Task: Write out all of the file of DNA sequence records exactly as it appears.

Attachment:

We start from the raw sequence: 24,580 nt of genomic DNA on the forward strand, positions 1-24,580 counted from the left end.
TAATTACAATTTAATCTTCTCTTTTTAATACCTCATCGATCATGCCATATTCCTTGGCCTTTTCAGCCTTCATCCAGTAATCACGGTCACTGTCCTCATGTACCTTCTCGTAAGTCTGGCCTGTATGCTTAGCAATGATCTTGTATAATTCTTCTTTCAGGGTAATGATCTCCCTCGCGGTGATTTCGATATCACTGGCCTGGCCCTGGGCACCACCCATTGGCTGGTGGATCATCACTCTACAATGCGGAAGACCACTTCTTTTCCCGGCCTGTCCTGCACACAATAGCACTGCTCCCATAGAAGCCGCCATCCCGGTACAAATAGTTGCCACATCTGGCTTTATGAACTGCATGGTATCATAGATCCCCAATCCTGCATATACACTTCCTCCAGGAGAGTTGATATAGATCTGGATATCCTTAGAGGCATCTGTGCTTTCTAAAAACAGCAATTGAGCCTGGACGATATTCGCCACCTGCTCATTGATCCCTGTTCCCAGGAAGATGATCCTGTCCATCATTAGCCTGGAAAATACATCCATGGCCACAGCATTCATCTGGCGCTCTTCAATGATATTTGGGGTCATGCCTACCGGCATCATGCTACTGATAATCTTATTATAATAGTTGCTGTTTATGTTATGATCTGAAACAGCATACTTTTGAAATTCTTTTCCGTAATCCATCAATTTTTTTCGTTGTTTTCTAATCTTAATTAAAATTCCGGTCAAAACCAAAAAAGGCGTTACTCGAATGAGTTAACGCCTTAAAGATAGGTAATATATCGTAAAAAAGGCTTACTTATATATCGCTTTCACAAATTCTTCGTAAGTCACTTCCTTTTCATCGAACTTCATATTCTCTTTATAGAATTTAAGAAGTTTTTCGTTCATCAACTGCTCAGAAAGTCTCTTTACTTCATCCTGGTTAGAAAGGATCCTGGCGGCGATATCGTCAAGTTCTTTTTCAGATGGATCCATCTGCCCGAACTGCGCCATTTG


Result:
We start from the raw sequence: 24,580 nt of genomic DNA on the forward strand, positions 1-24,580 counted from the left end.
TAATTACAATTTAATCTTCTCTTTTTAATACCTCATCGATCATGCCATATTCCTTGGCCTTTTCAGCCTTCATCCAGTAATCACGGTCACTGTCCTCATGTACCTTCTCGTAAGTCTGGCCTGTATGCTTAGCAATGATCTTGTATAATTCTTCTTTCAGGGTAATGATCTCCCTCGCGGTGATTTCGATATCACTGGCCTGGCCCTGGGCACCACCCATTGGCTGGTGGATCATCACTCTACAATGCGGAAGACCACTTCTTTTCCCGGCCTGTCCTGCACACAATAGCACTGCTCCCATAGAAGCCGCCATCCCGGTACAAATAGTTGCCACATCTGGCTTTATGAACTGCATGGTATCATAGATCCCCAATCCTGCATATACACTTCCTCCAGGAGAGTTGATATAGATCTGGATATCCTTAGAGGCATCTGTGCTTTCTAAAAACAGCAATTGAGCCTGGACGATATTCGCCACCTGCTCATTGATCCCTGTTCCCAGGAAGATGATCCTGTCCATCATTAGCCTGGAAAATACATCCATGGCCACAGCATTCATCTGGCGCTCTTCAATGATATTTGGGGTCATGCCTACCGGCATCATGCTACTGATAATCTTATTATAATAGTTGCTGTTTATGTTATGATCTGAAACAGCATACTTTTGAAATTCTTTTCCGTAATCCATCAATTTTTTTCGTTGTTTTCTAATCTTAATTAAAATTCCGGTCAAAACCAAAAAAGGCGTTACTCGAATGAGTTAACGCCTTAAAGATAGGTAATATATCGTAAAAAAGGCTTACTTATATATCGCTTTCACAAATTCTTCGTAAGTCACTTCCTTTTCATCGAACTTCATATTCTCTTTATAGAATTTAAGAAGTTTTTCGTTCATCAACTGCTCAGAAAGTCTCTTTACTTCATCCTGGTTAGAAAGGATCCTGGCGGCGATATCGTCAAGTTCTTTTTCAGATGGATCCATCTGCCCGAACTGCGCCATTTG